It would seem that popular society, in its current state, places a high value on material wealth. This can be seen all over mainstream news channels, reality television shows and neighborhoods across the United States. Such a great importance is placed on material wealth, that the perception of wealth has become a priority over, and became confused with, living a great life.
Any individual’s stance on this issue is none of my concern, as I do not intend to project my ideals and beliefs on anyone. However, I do think that certain behaviors, as described below, affect the long-term prosperity of individuals and families. I would like to convey the financial impacts of these decisions and how they can affect your financial plan.
Living a Rich Life
It is my personal opinion that a rich life is one full of challenging experiences, adventures and hard work. These elements of a great life can be accomplished with or without large sums of money. While money can provide the freedom and time to live a rich life, it really doesn’t help much beyond that.
Living a great life is more of a matter of attitude than financial resources. Those that set and complete realistic and achievable goals, enjoy the satisfaction of accomplishment. It is when we being to compare ourselves to others, when we lose our sense of value and self-worth.
If you feel as though you need to change your life in order to feel happier, then I suggest making a list of your life’s goals and objectives. List the things that you want to accomplish and what’s important to you. This exercise should help you begin to design a satisfying life. In addition this exercise will provide a foundation to prioritize your financial resources in-order to life the life you want.
The Costs of Perceived Wealth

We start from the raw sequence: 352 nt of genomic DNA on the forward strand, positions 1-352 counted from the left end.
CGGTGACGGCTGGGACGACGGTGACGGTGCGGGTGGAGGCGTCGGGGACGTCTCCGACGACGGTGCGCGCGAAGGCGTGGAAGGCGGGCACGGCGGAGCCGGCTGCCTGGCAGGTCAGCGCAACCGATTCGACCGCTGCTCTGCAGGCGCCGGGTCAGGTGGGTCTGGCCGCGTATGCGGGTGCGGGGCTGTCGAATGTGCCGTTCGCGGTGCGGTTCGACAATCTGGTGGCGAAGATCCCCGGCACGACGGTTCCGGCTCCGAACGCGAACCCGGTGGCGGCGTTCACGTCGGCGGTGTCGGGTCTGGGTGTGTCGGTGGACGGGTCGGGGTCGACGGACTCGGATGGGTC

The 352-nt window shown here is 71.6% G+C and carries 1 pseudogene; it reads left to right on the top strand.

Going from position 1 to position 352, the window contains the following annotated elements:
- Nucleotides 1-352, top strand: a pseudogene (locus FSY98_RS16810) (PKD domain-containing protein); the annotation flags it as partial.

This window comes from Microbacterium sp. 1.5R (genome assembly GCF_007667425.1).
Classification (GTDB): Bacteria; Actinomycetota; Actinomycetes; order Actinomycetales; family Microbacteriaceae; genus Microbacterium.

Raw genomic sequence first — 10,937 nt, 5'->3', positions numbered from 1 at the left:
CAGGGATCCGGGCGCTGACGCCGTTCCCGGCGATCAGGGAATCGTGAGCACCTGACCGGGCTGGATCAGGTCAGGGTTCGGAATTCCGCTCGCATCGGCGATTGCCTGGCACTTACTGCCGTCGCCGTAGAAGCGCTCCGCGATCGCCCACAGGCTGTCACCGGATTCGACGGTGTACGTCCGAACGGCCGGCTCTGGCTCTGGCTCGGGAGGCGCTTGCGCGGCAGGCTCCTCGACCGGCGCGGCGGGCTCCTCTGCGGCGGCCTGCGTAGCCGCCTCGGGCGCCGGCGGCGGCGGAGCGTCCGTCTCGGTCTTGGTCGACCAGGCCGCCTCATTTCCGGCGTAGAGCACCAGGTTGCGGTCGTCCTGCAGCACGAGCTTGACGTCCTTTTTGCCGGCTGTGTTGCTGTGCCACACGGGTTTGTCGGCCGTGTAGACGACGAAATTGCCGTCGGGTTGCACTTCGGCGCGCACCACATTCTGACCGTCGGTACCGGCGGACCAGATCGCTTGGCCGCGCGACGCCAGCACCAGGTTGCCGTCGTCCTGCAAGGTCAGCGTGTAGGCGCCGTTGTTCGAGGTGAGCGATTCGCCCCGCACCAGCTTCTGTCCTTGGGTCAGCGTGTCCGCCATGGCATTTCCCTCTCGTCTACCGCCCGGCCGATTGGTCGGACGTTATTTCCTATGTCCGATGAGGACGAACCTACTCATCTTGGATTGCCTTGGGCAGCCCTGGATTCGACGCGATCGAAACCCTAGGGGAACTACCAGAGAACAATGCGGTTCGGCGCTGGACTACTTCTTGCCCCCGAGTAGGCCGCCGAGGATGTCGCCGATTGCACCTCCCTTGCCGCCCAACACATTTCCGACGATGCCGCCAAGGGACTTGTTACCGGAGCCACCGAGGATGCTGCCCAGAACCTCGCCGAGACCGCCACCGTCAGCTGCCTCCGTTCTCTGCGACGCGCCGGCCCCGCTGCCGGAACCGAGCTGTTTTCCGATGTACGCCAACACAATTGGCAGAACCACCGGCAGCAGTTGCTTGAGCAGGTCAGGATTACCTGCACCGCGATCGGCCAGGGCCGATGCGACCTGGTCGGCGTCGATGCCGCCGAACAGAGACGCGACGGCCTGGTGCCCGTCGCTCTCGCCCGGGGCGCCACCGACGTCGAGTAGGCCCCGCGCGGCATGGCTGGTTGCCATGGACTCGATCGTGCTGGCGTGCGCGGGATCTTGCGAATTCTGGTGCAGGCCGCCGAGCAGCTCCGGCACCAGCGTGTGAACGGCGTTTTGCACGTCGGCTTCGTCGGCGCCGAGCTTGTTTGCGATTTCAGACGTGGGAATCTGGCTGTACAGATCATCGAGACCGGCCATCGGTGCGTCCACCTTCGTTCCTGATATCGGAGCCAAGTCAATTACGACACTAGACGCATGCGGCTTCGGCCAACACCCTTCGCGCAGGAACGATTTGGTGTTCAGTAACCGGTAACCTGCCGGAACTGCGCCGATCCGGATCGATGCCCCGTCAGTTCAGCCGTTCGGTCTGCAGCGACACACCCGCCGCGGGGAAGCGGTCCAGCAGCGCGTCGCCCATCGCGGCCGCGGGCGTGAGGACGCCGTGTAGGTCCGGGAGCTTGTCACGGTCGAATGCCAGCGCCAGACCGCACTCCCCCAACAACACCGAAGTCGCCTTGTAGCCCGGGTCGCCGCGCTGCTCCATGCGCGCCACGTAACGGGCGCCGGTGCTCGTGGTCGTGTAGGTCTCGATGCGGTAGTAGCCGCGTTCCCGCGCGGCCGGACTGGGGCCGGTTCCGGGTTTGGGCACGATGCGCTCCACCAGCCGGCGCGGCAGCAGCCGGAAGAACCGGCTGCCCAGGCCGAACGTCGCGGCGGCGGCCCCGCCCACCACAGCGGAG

The expenses accumulated while maintaining the perception of wealth undermines every conceivable attempt to accumulate real wealth (both in a material and quality of life sense). This spending behavior eventually creates a financial situation that is very difficult to turn-around, leading to the potential of a unfulfilling life.
Making short-term financial decisions without understanding (or completely disregarding) the financial impacts over the long-term plagues most of our decision-making processes. This is not only evident in individuals and families, but also corporations and budget appropriators in Congress. Making the least savvy financial decisions on a regular will eventually erode the rich life you could’ve had, no matter how small the amount.
Making Financial Sacrifices
More often than not, small and usually short-term, sacrifices are required to enable long-term success. This is true if you would like to improve your athletic performance, grades at school or financial future.
While making financial sacrifices will most likely reduce your ability to maximize the perception of wealth or success in the short-term, in a few years you will be much better off than you would’ve been. This is the largest benefit of creating and implementing a financial plan; living a fulfilling and rich life.
Financial wealth is not a measure of a rich or successful life. A great life is lived through the accumulation of rewarding experiences, helping those around you and hard work. Despite it’s popularity in mainstream culture, having money is different from being happy.